Boris Johnson announces 1.25% national insurance increase
The tax levy will raise approximately £12billion and will be used to fund Covid recovery for the NHS in the first few years and later to make much-needed reforms to the social care system. In his most important policy announcement of the year, Mr Johnson said: “We will do all this in a way that is right and reasonable and fair.”
Mr Johnson pledged that the funding would be spent on “capping the Covid backlogs by increasing hospital capacity to 110 percent and enabling nine million more appointments, scans and operations”.
He added: “The NHS will aim to be treating around 30 percent more patients by 2024-2025 than before Covid, and we will also fix the long-term problems of health and social care that the party opposite certainly failed to tackle.”
Tory MPs have expressed worry that the move to raise National Insurance will cost them at the ballot box, and those fears have been confirmed by a poll of 12,985 Britons held by the Express from 11am September 3 to 9am September 4.
A huge 67 percent of voters said that Boris Johnson will not win a second election now he has broken the Conservative manifesto pledge and raised National Insurance.
Only 25 percent of voters in an Express.co.uk poll believe he will go on to win a second election, whilst eight percent were not sure whether he would be victorious or not.
One reader commented: “Not listening to immigration concerns, undoing the triple lock on pensions and now increasing National Insurance, even for pensioners who do not pay it once they have reached pensionable age; means the Tories are riding for a fall.”
Another reader agreed: “If he goes ahead with tax hikes, he can kiss goodbye to my support.
“The Tories need to kick him out pronto.”
Boris is determined to “fix” social care
A voter said: “Politically he is finished. I voted for him but would never vote for him again.”
Someone else agreed: “Hell will freeze over before I vote for Johnson.
“Why would anyone want to put up with more lies, more wanton waste and more incompetence on such a scale as has happened.”
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Many politicians and journalists have argued that there is no question as to whether funds need to be raised to “fix” the NHS and social care, but a huge debate has erupted over whether National Insurance was the right tax to raise.
When asked whether they would support a rise in corporation tax over a rise in National Insurance, 68 percent of voters said they would, whilst just 19 percent of voters said they would not.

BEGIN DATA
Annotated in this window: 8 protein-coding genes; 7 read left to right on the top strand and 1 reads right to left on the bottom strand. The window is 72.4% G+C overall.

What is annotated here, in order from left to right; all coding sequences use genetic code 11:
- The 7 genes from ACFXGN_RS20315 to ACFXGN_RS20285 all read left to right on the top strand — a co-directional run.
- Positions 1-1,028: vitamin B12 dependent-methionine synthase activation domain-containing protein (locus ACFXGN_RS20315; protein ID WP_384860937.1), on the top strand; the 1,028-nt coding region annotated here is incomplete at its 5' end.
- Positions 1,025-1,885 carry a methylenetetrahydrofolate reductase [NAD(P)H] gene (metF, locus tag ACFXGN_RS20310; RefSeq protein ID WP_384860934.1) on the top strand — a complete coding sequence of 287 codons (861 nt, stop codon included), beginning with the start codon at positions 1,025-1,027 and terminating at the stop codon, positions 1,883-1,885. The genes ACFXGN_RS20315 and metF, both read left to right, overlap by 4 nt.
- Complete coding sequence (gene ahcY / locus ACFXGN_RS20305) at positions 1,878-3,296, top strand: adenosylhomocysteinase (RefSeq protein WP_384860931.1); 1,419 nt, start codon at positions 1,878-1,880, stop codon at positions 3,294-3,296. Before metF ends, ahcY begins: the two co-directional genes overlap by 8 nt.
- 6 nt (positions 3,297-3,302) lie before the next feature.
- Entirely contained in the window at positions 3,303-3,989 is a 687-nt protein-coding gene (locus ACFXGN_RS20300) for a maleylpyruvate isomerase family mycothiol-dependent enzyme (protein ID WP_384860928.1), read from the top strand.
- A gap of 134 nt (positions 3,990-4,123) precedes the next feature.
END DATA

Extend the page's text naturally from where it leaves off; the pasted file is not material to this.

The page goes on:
Tax Justice UK found support for higher corporation tax amongst Conservative voters, leaped from 61 percent in March to 74 percent in June 2020, and 75 percent of Conservatives supported a mansion tax on homes worth over £2 million.
One Express reader said: “They’re taxing the people with least to give.
“I don’t know who is advising the current leadership, but they’re doing the exact opposite of what is needed and was expected.”
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Shadow Secretary of State Lisa Nandy has said the Labour Party supports the “broad principle” of increasing taxes to pay for NHS and social care recovery, but that Mr Johnson should not place the burden on families who are already under financial strain, by raising National Insurance.
Ms Nandy added: “His plan is that he’s going to break his 2019 promise to not raise national insurance contributions and load the entirety of the cost of social care on to supermarket workers, delivery drivers who are already suffering with high childcare costs, high housing costs and who kept us going through the pandemic.
“I think that’s a really difficult ask of a group of people who haven’t done well under this Conservative government over the last 11 years.”
A major concern amongst Britons who feel failed by the Conservatives, is that many do not feel other parties are strong enough to vote for.
One reader said: “There is no credible option which is the main problem.
“Reform party need to seize their chance.
“As crazy as it might sound, I’m tempted to say I’d suffer for years of Labour just to show the Tories that their lies will not be stood for.”
Another said: “The whole system of government in this country is crying out for, not only reform, but the way that prospective MP’s are selected, as the current lot would not be able to hold a job down in McDonald’s, as they don’t know what work is.”
Do you agree? Let us know in the comment section below.